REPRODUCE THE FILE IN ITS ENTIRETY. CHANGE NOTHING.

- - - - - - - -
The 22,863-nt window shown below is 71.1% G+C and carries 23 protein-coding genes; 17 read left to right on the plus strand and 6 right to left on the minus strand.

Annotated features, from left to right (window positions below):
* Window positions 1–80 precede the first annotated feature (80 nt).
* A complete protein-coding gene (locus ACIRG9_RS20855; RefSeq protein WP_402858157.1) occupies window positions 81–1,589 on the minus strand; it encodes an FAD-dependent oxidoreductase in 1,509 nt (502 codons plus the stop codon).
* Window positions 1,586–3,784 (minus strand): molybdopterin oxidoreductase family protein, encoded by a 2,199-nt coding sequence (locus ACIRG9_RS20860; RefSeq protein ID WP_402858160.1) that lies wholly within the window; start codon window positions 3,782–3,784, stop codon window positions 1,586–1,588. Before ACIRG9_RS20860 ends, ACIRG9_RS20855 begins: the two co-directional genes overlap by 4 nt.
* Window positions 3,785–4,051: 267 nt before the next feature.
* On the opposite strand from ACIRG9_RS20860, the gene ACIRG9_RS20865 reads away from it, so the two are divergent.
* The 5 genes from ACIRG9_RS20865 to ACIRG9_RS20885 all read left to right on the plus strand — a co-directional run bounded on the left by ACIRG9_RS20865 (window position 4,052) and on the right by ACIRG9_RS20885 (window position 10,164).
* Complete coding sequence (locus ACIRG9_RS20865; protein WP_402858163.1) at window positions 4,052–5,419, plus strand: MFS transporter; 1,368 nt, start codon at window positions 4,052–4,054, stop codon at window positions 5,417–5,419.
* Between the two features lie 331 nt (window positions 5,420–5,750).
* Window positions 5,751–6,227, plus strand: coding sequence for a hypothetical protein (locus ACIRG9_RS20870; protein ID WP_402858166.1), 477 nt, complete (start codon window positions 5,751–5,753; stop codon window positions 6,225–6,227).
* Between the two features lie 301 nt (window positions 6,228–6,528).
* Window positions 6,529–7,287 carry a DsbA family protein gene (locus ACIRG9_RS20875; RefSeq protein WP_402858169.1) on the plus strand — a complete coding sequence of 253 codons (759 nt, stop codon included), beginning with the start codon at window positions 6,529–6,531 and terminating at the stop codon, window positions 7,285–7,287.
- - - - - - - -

The 22,863-nt window shown below is 71.1% G+C and carries 23 protein-coding genes; 17 read left to right on the plus strand and 6 right to left on the minus strand.

Annotated features, from left to right (window positions below):
* Window positions 1–80 precede the first annotated feature (80 nt).
* A complete protein-coding gene (locus ACIRG9_RS20855; RefSeq protein WP_402858157.1) occupies window positions 81–1,589 on the minus strand; it encodes an FAD-dependent oxidoreductase in 1,509 nt (502 codons plus the stop codon).
* Window positions 1,586–3,784 (minus strand): molybdopterin oxidoreductase family protein, encoded by a 2,199-nt coding sequence (locus ACIRG9_RS20860; RefSeq protein ID WP_402858160.1) that lies wholly within the window; start codon window positions 3,782–3,784, stop codon window positions 1,586–1,588. Before ACIRG9_RS20860 ends, ACIRG9_RS20855 begins: the two co-directional genes overlap by 4 nt.
* Window positions 3,785–4,051: 267 nt before the next feature.
* On the opposite strand from ACIRG9_RS20860, the gene ACIRG9_RS20865 reads away from it, so the two are divergent.
* The 5 genes from ACIRG9_RS20865 to ACIRG9_RS20885 all read left to right on the plus strand — a co-directional run bounded on the left by ACIRG9_RS20865 (window position 4,052) and on the right by ACIRG9_RS20885 (window position 10,164).
* Complete coding sequence (locus ACIRG9_RS20865; protein WP_402858163.1) at window positions 4,052–5,419, plus strand: MFS transporter; 1,368 nt, start codon at window positions 4,052–4,054, stop codon at window positions 5,417–5,419.
* Between the two features lie 331 nt (window positions 5,420–5,750).
* Window positions 5,751–6,227, plus strand: coding sequence for a hypothetical protein (locus ACIRG9_RS20870; protein ID WP_402858166.1), 477 nt, complete (start codon window positions 5,751–5,753; stop codon window positions 6,225–6,227).
* Between the two features lie 301 nt (window positions 6,228–6,528).
* Window positions 6,529–7,287 carry a DsbA family protein gene (locus ACIRG9_RS20875; RefSeq protein WP_402858169.1) on the plus strand — a complete coding sequence of 253 codons (759 nt, stop codon included), beginning with the start codon at window positions 6,529–6,531 and terminating at the stop codon, window positions 7,285–7,287.